How a Swimming Pool’s Filtration System Works, Part 2

In part one of this two-part blog series, we went over some of the primary components included in a swimming pool’s filtration system. This system, which is vital for keeping pool water clean and safe to swim in, is one of the primary areas you’ll have to think about when it comes to maintaining a new swimming pool.

At Packman’s Pools, we’re happy to help you understand the filtration options and details for any of our custom swimming pool construction projects. In today’s blog, we’ll go over a few of the additional components of a standard pool filter, and the important factors to know for each of them.

swimming pool’s filtrations system

Filters and Microns

We discussed the different types of specific filters that may be used in a swimming pool in part one, and this section is an add-on to that. One important element of any pool filter refers to the size of debris and contaminant it can catch and remove – within filters, this measure is done using “microns,” or millionths of a meter. Here are the general size that certain contaminants generally sit at, measured in microns:

  • Human hair strands: 50 to 100 microns
  • Household dust particles: 4 microns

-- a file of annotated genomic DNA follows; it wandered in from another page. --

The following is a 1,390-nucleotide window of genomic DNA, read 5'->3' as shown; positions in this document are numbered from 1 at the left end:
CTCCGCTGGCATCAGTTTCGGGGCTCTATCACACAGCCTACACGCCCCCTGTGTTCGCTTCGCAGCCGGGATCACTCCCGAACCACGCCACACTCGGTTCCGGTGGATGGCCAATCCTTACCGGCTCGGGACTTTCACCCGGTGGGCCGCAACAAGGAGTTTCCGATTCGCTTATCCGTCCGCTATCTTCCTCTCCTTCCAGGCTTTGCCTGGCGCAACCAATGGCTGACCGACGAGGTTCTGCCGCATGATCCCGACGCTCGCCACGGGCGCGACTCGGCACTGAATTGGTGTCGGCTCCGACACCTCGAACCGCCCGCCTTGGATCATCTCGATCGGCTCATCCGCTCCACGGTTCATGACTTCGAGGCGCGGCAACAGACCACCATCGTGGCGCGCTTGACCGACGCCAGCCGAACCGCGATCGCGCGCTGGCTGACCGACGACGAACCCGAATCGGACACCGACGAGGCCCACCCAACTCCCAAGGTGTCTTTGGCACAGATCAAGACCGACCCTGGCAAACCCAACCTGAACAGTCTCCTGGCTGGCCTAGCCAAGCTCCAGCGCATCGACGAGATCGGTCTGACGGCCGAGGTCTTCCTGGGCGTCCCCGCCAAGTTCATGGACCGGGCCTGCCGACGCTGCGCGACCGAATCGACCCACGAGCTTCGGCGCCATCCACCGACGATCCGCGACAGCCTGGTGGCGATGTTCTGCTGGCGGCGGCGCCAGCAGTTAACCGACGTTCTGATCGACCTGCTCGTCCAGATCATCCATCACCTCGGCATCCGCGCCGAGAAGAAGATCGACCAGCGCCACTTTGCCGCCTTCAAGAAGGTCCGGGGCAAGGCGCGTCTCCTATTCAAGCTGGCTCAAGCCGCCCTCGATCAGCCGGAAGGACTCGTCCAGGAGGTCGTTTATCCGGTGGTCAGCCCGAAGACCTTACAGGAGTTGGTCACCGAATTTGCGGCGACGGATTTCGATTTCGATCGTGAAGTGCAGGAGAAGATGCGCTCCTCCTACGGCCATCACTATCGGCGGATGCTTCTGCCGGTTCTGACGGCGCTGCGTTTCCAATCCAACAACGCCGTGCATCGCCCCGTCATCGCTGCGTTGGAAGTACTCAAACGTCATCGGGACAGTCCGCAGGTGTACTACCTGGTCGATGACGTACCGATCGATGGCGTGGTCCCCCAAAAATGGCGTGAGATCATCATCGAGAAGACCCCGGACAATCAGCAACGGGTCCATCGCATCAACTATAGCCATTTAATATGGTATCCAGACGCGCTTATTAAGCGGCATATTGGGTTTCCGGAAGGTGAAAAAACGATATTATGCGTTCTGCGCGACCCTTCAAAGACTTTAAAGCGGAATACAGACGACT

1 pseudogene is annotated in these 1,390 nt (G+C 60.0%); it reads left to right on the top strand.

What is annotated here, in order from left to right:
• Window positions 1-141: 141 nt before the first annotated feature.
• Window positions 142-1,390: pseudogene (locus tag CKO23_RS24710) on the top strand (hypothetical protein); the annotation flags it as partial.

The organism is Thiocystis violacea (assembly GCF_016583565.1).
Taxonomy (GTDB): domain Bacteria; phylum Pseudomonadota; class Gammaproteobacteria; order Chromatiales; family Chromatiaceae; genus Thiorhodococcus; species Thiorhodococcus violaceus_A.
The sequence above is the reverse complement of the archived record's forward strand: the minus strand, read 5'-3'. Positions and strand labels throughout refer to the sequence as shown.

• Pollen particles: 30 microns
  • Bacteria: 2 microns or less

As you may have guessed, the lower the micron level a filter catches, the more completely it will filter your water.

Salt Chlorine Generator

One note here: If the pool you purchase contains a traditional chlorine system rather than a salt system, you can skip this section and move on. In saltwater pools, however, salt is added to the filter, which converts it to chlorine.

Salt chlorine generators are necessary in these cases, containing both a cell and a control board for operation. The cell connects to water pipes, while the control board sits in a separate location. When filtered water enters this cell, a group of grids and an extremely low electrical current converts the salt within it to bubbles of chlorine, which reacts with the water to form a cleaning acid.


Pool heaters often have a big job, and they come in a few different styles:

  • Electric heat pumps (many of these come with chiller features for those in warmer climates)
  • Natural gas or propane heaters
  • Solar heaters

Generally speaking, heat pumps are by far the most common form of heater chosen. They’re affordable to operate and durable, lasting for many years without significant maintenance needs.

Return Jets

Finally, the pool’s filtration system contains return jets, which as the name suggests are in charge of returning filtered water back to the swimming space of the pool. Within a spa, these would be called spa jets.

For more on the components of a pool filtration system, or to learn about any of our custom swimming pool builder services, speak to the staff at Packman’s Pools today.